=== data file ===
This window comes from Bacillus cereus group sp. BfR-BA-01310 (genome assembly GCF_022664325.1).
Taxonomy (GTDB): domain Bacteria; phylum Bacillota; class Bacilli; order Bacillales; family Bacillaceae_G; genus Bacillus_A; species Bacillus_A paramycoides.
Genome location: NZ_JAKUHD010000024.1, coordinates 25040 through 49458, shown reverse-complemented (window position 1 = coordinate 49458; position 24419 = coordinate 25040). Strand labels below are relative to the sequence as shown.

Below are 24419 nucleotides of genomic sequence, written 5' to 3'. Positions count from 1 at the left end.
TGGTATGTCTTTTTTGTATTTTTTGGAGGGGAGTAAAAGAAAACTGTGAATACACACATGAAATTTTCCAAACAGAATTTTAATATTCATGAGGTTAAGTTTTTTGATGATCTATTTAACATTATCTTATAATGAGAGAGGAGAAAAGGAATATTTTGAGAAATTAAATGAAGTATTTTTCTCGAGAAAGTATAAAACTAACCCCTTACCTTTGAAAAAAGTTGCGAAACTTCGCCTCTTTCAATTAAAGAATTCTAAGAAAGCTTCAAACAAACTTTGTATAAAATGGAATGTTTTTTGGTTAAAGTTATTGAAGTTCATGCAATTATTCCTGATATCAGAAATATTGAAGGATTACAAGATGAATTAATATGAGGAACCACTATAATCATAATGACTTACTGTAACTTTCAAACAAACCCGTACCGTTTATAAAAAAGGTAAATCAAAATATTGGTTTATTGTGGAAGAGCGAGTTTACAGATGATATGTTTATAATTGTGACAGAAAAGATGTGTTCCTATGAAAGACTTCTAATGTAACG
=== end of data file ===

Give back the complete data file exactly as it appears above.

This window comes from Bacillus cereus group sp. BfR-BA-01310 (genome assembly GCF_022664325.1).
Taxonomy (GTDB): domain Bacteria; phylum Bacillota; class Bacilli; order Bacillales; family Bacillaceae_G; genus Bacillus_A; species Bacillus_A paramycoides.
Genome location: NZ_JAKUHD010000024.1, coordinates 25040 through 49458, shown reverse-complemented (window position 1 = coordinate 49458; position 24419 = coordinate 25040). Strand labels below are relative to the sequence as shown.

Below are 24419 nucleotides of genomic sequence, written 5' to 3'. Positions count from 1 at the left end.
TGGTATGTCTTTTTTGTATTTTTTGGAGGGGAGTAAAAGAAAACTGTGAATACACACATGAAATTTTCCAAACAGAATTTTAATATTCATGAGGTTAAGTTTTTTGATGATCTATTTAACATTATCTTATAATGAGAGAGGAGAAAAGGAATATTTTGAGAAATTAAATGAAGTATTTTTCTCGAGAAAGTATAAAACTAACCCCTTACCTTTGAAAAAAGTTGCGAAACTTCGCCTCTTTCAATTAAAGAATTCTAAGAAAGCTTCAAACAAACTTTGTATAAAATGGAATGTTTTTTGGTTAAAGTTATTGAAGTTCATGCAATTATTCCTGATATCAGAAATATTGAAGGATTACAAGATGAATTAATATGAGGAACCACTATAATCATAATGACTTACTGTAACTTTCAAACAAACCCGTACCGTTTATAAAAAAGGTAAATCAAAATATTGGTTTATTGTGGAAGAGCGAGTTTACAGATGATATGTTTATAATTGTGACAGAAAAGATGTGTTCCTATGAAAGACTTCTAATGTAACG